The mood now is “significantly different”, he says.
That’s a sentiment backed up by Federated Farmers Dairy Industry Group chairman Wayne Langford.
“We are now more aligned around what we are doing and why we are doing it,” Langford says from his farm in Golden Bay.
“Miles has front-footed that. He has worn his heart on his sleeve a bit and been very open and honest, not only with shareholders, but with the New Zealand public, and done very well.”
Langford says under previous management the ambition to be the biggest and best in the world saw the size and scale of Fonterra get “a little bit out of control”.
Still, Langford says Fonterra remains a work in progress and it will likely take years before farmers see improved returns.
“It does take a while to turn around a big ship like that,” he says. “It’s a bit of a slow grind.”
The improvements gave Fonterra enough headroom to resume dividends, paying a 5 cent final dividend in 2020 and a 5c interim dividend this year, having not paid a dividend since the first half of its 2018 year. Still, the payments lag behind previous years, with 40c dividends paid for the 2016 and 2017 years.
“In the short term, that’s taking a bit of getting used to,” Langford says.
“What is actually coming back to farmers is probably quite a lot less than what they were thinking they were going to get or hoping they were going to get.
“I wouldn’t say that farmers are ecstatic yet, and the returns haven’t been anything for them to get ecstatic about. We are quietly optimistic that things are on the turn, but we are also aware of where we’ve been, so we’re not getting too excited just yet.”
Jacinda Ardern says differences with China becoming ‘harder to reconcile’ – video
To be sure, Fonterra’s milk payments to farmers this year are forecast to be amongst the highest it has ever paid as demand for dairy continues to grow.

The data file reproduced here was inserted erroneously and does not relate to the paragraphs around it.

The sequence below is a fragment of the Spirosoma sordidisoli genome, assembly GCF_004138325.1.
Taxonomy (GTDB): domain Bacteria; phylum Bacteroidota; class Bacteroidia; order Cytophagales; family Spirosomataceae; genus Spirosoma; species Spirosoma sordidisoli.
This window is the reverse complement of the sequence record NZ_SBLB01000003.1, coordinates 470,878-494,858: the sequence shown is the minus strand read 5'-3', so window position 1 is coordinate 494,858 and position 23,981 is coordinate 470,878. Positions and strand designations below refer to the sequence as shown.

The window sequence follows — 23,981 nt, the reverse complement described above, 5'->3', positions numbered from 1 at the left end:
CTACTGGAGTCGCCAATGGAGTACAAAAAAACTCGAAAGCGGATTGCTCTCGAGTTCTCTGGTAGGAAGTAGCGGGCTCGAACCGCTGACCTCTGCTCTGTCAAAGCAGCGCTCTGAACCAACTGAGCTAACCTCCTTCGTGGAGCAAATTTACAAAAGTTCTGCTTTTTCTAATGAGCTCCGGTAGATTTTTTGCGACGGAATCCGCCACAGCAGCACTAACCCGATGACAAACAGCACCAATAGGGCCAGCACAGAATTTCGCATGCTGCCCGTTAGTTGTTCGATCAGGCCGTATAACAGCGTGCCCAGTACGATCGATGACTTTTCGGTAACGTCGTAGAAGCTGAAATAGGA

To get more from the country’s “white gold” in the future, Hurrell is focused on innovation, sustainability and efficiency.
He wants to invest heavily in innovation to identify the next evolution of dairy products, which may be in areas of functional nutrition with specialised products for healthy ageing, sports and active lifestyles, and paediatrics.
Still, any value-added products will have to pass a higher threshold than in the past, ensuring they improve profitability, not just revenue, he says.
That doesn’t mean shunning bulk milk powders which he says give a very good return on the company’s investment in its factories.
Hurrell says its farmers are the lowest carbon producing dairy producers in the world, which is a huge opportunity when consumers around the world want more environmental products and they will be looking for customers who want to pay for that.
He says farmers are aware that the rapid expansion of the dairy industry since the 1990s has impacted the environment and that cow numbers are not going to increase.
“A lot of research and development is going on to try and solve some of these issues,” he says. “We need to recognise that there has been an impact on the environment and our job is to recognise how we go forward from here.”
Hurrell says he is confident that innovative solutions will be found that will allow dairy farming to continue.
Fonterra also faces constraints from both tariff and non-tariff barriers in many international markets, which limits its ability to diversify.
New Zealand has access to about 12 per cent of global dairy consumption at tariffs of less than 10 per cent. That means markets with wealthier consumers like the United States and Europe are largely uneconomic.